Dallas County DA faces campaign donor controversy

By Nomaan Merchant, Associated Press —

DALLAS — Craig Watkins built a national reputation as Texas’ first black district attorney and the face of an office that has freed more than 30 wrongfully convicted people in the last decade. But at home, the Dallas County district attorney faces the specter of an FBI investigation and a contempt-of-court order that could potentially land him in jail and cripple his reputation as an advocate for criminal justice.

Watkins is in a bitter fight over his office’s prosecution of an oil fortune heir for mortgage fraud. A district judge earlier this year held Watkins in contempt and dismissed his office’s case after he refused to answer allegations that he pushed forward the prosecution as a favor to a friend and campaign donor.

Watkins could face anything from a verbal reprimand to jail time at his hearing Monday on the contempt charge.

The hearing comes just as Watkins is gearing up for re-election next year, after narrowly being re-elected three years ago. The district attorney says critics have made it a practice to “demonize” his prosecutors’ work, and his campaign is downplaying the effects the contempt case might have on Watkins’ chances winning over voters.

“They’re not going to let some sort of confusing courthouse drama impact their perceptions of him,” said Mark Littlefield, Watkins’ campaign consultant.

Watkins became Dallas County’s district attorney in 2007 and won national acclaim for his office’s work in freeing the wrongfully convicted, including creating the first conviction integrity unit in Texas. More than 30 inmates wrongly convicted of murders, rapes and other serious crimes have been freed in the last decade, most during Watkins’ tenure.

But it was a relatively minor mortgage fraud case — with a high-profile defendant — that has created the most recent wave of negative publicity.

Prosecutors two years ago charged Al Hill III, the oldest great-grandson of the oil titan H.L. Hunt, with filing fraudulent paperwork to obtain a $500,000 mortgage loan. Hill’s attorneys fired back by questioning why the charge was filed. They accused Watkins of having prosecutors push the investigation to a grand jury at the behest of Lisa Blue, a high-profile Dallas attorney who is a friend and donor.

The FBI has asked for access to files in the case, according to an order signed by state District Judge Lena Levario, who demanded that Watkins answer questions about the case and held him in contempt when he refused.

No charges have been filed. An FBI spokeswoman in Dallas has declined to comment.

At hearings in February and March, Hill’s attorneys presented records of phone calls between Watkins and Blue, as well as thousands of dollars of donations that came into Watkins’ campaign account shortly before a grand jury heard the case.

Several prosecutors from Watkins’ office testified that he attended a so-called “pitch meeting” in which the case — and the publicity it would get — were discussed. They said he did not intervene in the case, and pointed out that the grand jury indicted Hill after hearing the evidence.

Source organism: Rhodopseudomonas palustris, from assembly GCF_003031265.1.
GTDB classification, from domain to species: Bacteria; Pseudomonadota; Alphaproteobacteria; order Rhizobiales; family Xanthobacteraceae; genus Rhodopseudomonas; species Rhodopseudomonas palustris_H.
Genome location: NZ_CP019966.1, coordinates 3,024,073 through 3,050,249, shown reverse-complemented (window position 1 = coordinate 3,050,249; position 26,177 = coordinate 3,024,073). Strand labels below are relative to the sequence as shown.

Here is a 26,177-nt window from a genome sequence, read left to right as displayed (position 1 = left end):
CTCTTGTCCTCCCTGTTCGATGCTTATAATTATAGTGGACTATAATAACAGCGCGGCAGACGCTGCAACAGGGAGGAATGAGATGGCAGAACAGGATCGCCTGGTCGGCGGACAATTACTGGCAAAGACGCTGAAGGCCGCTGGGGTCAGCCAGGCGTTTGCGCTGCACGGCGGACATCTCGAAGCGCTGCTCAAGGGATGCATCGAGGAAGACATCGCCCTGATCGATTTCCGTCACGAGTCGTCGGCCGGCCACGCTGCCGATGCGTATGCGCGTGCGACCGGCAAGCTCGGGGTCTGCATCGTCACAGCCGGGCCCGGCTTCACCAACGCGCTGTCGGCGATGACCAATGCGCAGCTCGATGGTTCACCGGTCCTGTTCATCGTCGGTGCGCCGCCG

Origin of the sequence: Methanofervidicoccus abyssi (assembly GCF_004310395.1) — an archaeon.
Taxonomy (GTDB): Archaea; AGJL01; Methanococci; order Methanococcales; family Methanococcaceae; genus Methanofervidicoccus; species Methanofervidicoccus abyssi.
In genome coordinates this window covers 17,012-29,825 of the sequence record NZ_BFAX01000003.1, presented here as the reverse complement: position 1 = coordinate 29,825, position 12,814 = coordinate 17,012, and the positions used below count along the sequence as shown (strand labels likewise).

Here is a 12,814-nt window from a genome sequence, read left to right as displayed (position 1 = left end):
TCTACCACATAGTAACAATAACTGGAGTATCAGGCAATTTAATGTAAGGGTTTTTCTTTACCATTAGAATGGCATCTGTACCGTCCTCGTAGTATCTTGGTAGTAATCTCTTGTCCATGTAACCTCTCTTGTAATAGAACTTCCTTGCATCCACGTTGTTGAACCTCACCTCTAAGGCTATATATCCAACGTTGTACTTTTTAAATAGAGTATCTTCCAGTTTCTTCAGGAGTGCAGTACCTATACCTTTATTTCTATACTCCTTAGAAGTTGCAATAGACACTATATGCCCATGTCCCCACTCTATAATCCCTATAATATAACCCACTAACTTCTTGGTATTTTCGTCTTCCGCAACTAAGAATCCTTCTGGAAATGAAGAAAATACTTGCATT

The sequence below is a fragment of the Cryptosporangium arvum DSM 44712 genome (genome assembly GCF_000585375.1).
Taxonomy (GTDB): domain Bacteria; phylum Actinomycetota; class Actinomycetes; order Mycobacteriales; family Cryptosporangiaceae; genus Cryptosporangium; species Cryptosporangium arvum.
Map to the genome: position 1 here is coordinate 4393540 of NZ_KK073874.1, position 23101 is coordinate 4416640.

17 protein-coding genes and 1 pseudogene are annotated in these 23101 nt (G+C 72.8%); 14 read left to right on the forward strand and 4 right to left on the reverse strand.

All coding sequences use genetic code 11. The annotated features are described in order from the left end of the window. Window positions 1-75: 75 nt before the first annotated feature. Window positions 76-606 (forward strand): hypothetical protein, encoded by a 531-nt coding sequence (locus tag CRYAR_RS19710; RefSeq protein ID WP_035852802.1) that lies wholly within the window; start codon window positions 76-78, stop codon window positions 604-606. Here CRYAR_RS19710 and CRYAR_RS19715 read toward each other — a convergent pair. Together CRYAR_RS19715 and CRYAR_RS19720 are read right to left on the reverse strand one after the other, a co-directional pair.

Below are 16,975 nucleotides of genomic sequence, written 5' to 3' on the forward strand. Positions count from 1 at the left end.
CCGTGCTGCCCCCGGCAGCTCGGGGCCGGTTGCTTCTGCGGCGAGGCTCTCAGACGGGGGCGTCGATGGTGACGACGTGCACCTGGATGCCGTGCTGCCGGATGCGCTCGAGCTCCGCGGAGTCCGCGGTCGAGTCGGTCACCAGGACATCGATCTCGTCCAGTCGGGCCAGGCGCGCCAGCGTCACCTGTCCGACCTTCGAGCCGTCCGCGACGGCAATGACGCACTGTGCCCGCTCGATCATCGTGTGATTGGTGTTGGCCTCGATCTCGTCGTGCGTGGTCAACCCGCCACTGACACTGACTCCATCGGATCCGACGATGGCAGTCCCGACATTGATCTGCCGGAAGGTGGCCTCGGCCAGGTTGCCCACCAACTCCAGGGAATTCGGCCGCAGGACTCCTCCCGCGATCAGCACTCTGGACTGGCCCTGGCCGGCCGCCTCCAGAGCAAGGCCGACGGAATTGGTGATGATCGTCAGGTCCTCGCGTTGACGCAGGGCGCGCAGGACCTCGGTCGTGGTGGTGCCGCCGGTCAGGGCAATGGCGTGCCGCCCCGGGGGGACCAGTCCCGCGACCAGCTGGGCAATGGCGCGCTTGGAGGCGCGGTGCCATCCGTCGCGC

But Watkins skipped the first hearing because prosecutors said he was sick, even though he was in his office in the same building. He took the stand in the second hearing, only to say he would not testify, citing attorney-client privilege and a state privilege protecting “work product.” A visibly frustrated Levario held him in contempt, dismissed charges against Hill and appointed another judge to review the case and determine a punishment.

“All of this evidence makes it smell really bad,” she said then.

It remains to be seen what impact the contempt proceedings will have on Watkins’ standing in Dallas. He is gearing up to run for re-election next year, and faces no announced challengers so far in the Democratic primary.

Watkins has pushed for statewide reforms, with limited success. He called at the start of the year for a Racial Justice Act that would allow defendants to introduce evidence about race in appealing conviction. The bill was introduced in the Legislature, but did not make it to a vote.

Jeff Blackburn, chief counsel of the Innocence Project of Texas, said he had had a falling-out with Watkins and accused him of being “uneven and political” in his thinking. The contempt case had the potential to sully the work criminal justice advocates do, Blackburn said.

“That was a star we didn’t need to hitch our wagon to,” Blackburn said.

But Mike Ware, who works on wrongful conviction cases in private practice after helping Watkins start his conviction integrity unit, argued that the district attorney’s work was part of the reason lawmakers have passed several criminal justice bills, including expanded access to DNA testing.

“The large number of Dallas County exonerees and the stories behind each one of their exonerations was the muscle behind the entire push for serious criminal justice reform in the Texas Legislature,” Ware said in an email.

Watkins declined comment for this story through a spokeswoman. But he hinted at his feelings last month in speaking about another high-profile case — the intoxication manslaughter charge against Dallas Cowboys defensive tackle Josh Brent — in which defense attorneys have accused him of improper prosecution.

“The new trend, if you look at all the things that are going on here, is to demonize the prosecution for doing their jobs,” he said.


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